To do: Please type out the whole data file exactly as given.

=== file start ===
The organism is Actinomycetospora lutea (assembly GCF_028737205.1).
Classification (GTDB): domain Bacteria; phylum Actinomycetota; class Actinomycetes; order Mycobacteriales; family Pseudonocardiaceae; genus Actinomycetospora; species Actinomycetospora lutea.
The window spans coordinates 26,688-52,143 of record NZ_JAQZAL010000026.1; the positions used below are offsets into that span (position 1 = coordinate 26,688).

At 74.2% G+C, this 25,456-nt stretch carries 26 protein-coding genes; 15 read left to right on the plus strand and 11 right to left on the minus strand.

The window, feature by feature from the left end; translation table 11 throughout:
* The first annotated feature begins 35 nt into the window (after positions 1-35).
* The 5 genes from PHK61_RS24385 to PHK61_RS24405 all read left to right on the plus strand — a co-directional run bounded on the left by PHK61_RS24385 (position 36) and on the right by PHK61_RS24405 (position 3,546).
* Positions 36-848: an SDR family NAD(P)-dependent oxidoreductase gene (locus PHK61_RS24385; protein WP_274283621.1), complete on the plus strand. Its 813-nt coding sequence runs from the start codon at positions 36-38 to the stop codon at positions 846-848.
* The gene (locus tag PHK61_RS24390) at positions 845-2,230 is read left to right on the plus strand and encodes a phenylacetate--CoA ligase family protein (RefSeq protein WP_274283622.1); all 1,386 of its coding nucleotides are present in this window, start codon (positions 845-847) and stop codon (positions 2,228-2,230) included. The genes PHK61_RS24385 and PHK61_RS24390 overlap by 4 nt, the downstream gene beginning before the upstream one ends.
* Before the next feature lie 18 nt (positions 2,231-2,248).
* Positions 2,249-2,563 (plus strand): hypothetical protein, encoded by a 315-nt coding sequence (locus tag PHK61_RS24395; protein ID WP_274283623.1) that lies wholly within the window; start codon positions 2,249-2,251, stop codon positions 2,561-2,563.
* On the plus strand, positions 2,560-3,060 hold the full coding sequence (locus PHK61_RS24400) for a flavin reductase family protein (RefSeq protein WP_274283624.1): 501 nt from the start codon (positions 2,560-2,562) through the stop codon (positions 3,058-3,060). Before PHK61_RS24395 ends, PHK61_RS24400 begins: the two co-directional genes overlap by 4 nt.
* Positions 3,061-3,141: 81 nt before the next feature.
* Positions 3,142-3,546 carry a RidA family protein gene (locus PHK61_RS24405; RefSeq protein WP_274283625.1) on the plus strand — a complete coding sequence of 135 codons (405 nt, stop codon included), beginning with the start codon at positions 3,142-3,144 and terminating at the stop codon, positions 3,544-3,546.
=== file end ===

The organism is Actinomycetospora lutea (assembly GCF_028737205.1).
Classification (GTDB): domain Bacteria; phylum Actinomycetota; class Actinomycetes; order Mycobacteriales; family Pseudonocardiaceae; genus Actinomycetospora; species Actinomycetospora lutea.
The window spans coordinates 26,688-52,143 of record NZ_JAQZAL010000026.1; the positions used below are offsets into that span (position 1 = coordinate 26,688).

At 74.2% G+C, this 25,456-nt stretch carries 26 protein-coding genes; 15 read left to right on the plus strand and 11 right to left on the minus strand.

The window, feature by feature from the left end; translation table 11 throughout:
* The first annotated feature begins 35 nt into the window (after positions 1-35).
* The 5 genes from PHK61_RS24385 to PHK61_RS24405 all read left to right on the plus strand — a co-directional run bounded on the left by PHK61_RS24385 (position 36) and on the right by PHK61_RS24405 (position 3,546).
* Positions 36-848: an SDR family NAD(P)-dependent oxidoreductase gene (locus PHK61_RS24385; protein WP_274283621.1), complete on the plus strand. Its 813-nt coding sequence runs from the start codon at positions 36-38 to the stop codon at positions 846-848.
* The gene (locus tag PHK61_RS24390) at positions 845-2,230 is read left to right on the plus strand and encodes a phenylacetate--CoA ligase family protein (RefSeq protein WP_274283622.1); all 1,386 of its coding nucleotides are present in this window, start codon (positions 845-847) and stop codon (positions 2,228-2,230) included. The genes PHK61_RS24385 and PHK61_RS24390 overlap by 4 nt, the downstream gene beginning before the upstream one ends.
* Before the next feature lie 18 nt (positions 2,231-2,248).
* Positions 2,249-2,563 (plus strand): hypothetical protein, encoded by a 315-nt coding sequence (locus tag PHK61_RS24395; protein ID WP_274283623.1) that lies wholly within the window; start codon positions 2,249-2,251, stop codon positions 2,561-2,563.
* On the plus strand, positions 2,560-3,060 hold the full coding sequence (locus PHK61_RS24400) for a flavin reductase family protein (RefSeq protein WP_274283624.1): 501 nt from the start codon (positions 2,560-2,562) through the stop codon (positions 3,058-3,060). Before PHK61_RS24395 ends, PHK61_RS24400 begins: the two co-directional genes overlap by 4 nt.
* Positions 3,061-3,141: 81 nt before the next feature.
* Positions 3,142-3,546 carry a RidA family protein gene (locus PHK61_RS24405; RefSeq protein WP_274283625.1) on the plus strand — a complete coding sequence of 135 codons (405 nt, stop codon included), beginning with the start codon at positions 3,142-3,144 and terminating at the stop codon, positions 3,544-3,546.